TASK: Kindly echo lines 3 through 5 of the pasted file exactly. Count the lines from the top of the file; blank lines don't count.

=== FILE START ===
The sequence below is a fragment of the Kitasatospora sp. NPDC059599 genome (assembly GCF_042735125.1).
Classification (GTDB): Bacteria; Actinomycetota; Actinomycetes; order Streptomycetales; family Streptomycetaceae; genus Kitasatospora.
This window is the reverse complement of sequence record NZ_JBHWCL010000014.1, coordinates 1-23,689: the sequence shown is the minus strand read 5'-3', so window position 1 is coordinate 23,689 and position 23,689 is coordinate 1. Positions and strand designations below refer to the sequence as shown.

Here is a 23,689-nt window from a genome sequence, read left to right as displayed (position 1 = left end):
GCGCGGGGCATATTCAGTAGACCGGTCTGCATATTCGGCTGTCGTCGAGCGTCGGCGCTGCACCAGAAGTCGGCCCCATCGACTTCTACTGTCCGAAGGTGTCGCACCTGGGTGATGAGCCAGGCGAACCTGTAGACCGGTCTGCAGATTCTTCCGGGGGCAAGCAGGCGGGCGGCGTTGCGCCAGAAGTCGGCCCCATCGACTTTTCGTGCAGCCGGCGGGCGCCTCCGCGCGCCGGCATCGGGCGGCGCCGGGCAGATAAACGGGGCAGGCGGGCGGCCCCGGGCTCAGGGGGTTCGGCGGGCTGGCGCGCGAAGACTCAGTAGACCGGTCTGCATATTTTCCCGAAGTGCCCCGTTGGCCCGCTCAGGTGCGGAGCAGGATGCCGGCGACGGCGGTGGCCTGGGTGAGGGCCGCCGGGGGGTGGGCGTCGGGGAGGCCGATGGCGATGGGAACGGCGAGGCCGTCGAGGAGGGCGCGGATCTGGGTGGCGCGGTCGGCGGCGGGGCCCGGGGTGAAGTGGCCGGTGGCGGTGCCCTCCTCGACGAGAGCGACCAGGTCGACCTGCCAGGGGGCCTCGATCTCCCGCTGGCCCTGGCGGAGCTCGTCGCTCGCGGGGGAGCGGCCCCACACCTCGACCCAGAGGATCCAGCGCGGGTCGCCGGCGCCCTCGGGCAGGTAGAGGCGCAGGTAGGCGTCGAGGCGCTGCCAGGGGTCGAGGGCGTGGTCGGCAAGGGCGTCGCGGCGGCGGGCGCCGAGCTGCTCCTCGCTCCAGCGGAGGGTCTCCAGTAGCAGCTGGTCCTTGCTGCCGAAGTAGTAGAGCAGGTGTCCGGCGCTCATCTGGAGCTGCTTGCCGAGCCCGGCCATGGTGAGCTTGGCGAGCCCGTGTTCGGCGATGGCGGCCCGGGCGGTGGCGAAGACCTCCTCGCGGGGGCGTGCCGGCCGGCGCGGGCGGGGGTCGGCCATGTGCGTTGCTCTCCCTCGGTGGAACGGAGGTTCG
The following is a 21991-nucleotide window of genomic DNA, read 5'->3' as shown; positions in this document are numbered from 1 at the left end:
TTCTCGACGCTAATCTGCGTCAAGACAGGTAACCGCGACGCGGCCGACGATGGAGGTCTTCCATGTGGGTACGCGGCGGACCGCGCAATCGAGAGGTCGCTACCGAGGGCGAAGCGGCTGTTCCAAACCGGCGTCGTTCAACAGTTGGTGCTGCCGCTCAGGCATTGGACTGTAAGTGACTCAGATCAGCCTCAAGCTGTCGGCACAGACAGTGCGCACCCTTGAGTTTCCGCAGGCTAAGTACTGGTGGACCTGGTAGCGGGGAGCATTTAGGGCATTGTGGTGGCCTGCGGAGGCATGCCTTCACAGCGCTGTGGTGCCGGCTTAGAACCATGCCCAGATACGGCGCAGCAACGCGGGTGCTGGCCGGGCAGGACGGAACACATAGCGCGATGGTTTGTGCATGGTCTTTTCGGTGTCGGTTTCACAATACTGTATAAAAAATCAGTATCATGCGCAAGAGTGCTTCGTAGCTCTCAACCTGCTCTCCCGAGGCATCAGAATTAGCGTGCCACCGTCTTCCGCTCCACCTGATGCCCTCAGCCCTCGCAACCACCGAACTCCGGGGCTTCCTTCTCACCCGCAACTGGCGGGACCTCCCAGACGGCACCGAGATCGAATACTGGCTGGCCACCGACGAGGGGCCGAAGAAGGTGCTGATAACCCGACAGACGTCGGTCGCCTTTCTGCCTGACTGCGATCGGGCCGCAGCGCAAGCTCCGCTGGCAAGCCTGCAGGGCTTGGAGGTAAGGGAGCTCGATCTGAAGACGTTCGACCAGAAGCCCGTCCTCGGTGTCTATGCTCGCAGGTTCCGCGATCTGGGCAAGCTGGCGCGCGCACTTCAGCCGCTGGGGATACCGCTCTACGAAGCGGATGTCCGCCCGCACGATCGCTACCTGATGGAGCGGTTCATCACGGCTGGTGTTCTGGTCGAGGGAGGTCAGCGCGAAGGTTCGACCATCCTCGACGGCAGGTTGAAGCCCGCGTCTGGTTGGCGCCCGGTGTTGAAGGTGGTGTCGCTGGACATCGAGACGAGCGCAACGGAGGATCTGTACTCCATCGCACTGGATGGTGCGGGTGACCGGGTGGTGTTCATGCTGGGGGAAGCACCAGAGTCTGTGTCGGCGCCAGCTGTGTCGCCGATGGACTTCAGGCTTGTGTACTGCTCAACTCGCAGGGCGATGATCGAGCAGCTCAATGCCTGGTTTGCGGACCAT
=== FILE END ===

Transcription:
This window is the reverse complement of sequence record NZ_JBHWCL010000014.1, coordinates 1-23,689: the sequence shown is the minus strand read 5'-3', so window position 1 is coordinate 23,689 and position 23,689 is coordinate 1. Positions and strand designations below refer to the sequence as shown.

Here is a 23,689-nt window from a genome sequence, read left to right as displayed (position 1 = left end):
GCGCGGGGCATATTCAGTAGACCGGTCTGCATATTCGGCTGTCGTCGAGCGTCGGCGCTGCACCAGAAGTCGGCCCCATCGACTTCTACTGTCCGAAGGTGTCGCACCTGGGTGATGAGCCAGGCGAACCTGTAGACCGGTCTGCAGATTCTTCCGGGGGCAAGCAGGCGGGCGGCGTTGCGCCAGAAGTCGGCCCCATCGACTTTTCGTGCAGCCGGCGGGCGCCTCCGCGCGCCGGCATCGGGCGGCGCCGGGCAGATAAACGGGGCAGGCGGGCGGCCCCGGGCTCAGGGGGTTCGGCGGGCTGGCGCGCGAAGACTCAGTAGACCGGTCTGCATATTTTCCCGAAGTGCCCCGTTGGCCCGCTCAGGTGCGGAGCAGGATGCCGGCGACGGCGGTGGCCTGGGTGAGGGCCGCCGGGGGGTGGGCGTCGGGGAGGCCGATGGCGATGGGAACGGCGAGGCCGTCGAGGAGGGCGCGGATCTGGGTGGCGCGGTCGGCGGCGGGGCCCGGGGTGAAGTGGCCGGTGGCGGTGCCCTCCTCGACGAGAGCGACCAGGTCGACCTGCCAGGGGGCCTCGATCTCCCGCTGGCCCTGGCGGAGCTCGTCGCTCGCGGGGGAGCGGCCCCACACCTCGACCCAGAGGATCCAGCGCGGGTCGCCGGCGCCCTCGGGCAGGTAGAGGCGCAGGTAGGCGTCGAGGCGCTGCCAGGGGTCGAGGGCGTGGTCGGCAAGGGCGTCGCGGCGGCGGGCGCCGAGCTGCTCCTCGCTCCAGCGGAGGGTCTCCAGTAGCAGCTGGTCCTTGCTGCCGAAGTAGTAGAGCAGGTGTCCGGCGCTCATCTGGAGCTGCTTGCCGAGCCCGGCCATGGTGAGCTTGGCGAGCCCGTGTTCGGCGATGGCGGCCCGGGCGGTGGCGAAGACCTCCTCGCGGGGGCGTGCCGGCCGGCGCGGGCGGGGGTCGGCCATGTGCGTTGCTCTCCCTCGGTGGAACGGAGGTTCG